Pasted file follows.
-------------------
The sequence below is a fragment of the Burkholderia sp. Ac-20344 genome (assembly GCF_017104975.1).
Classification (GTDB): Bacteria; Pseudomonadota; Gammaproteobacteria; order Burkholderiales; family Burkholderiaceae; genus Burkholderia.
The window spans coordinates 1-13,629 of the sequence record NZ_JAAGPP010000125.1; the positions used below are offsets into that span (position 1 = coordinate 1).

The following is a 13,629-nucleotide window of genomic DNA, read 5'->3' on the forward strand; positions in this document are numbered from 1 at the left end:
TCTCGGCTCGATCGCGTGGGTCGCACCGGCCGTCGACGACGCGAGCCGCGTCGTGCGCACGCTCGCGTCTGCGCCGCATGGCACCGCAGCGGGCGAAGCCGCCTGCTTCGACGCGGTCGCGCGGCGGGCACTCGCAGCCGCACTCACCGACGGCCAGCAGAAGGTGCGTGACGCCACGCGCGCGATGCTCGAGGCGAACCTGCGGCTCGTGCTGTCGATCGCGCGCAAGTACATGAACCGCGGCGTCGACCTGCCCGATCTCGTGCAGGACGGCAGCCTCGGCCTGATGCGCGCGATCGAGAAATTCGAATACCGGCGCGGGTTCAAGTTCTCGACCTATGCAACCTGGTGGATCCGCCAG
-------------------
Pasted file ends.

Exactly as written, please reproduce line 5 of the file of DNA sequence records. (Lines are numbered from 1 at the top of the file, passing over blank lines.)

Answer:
TCTCGGCTCGATCGCGTGGGTCGCACCGGCCGTCGACGACGCGAGCCGCGTCGTGCGCACGCTCGCGTCTGCGCCGCATGGCACCGCAGCGGGCGAAGCCGCCTGCTTCGACGCGGTCGCGCGGCGGGCACTCGCAGCCGCACTCACCGACGGCCAGCAGAAGGTGCGTGACGCCACGCGCGCGATGCTCGAGGCGAACCTGCGGCTCGTGCTGTCGATCGCGCGCAAGTACATGAACCGCGGCGTCGACCTGCCCGATCTCGTGCAGGACGGCAGCCTCGGCCTGATGCGCGCGATCGAGAAATTCGAATACCGGCGCGGGTTCAAGTTCTCGACCTATGCAACCTGGTGGATCCGCCAG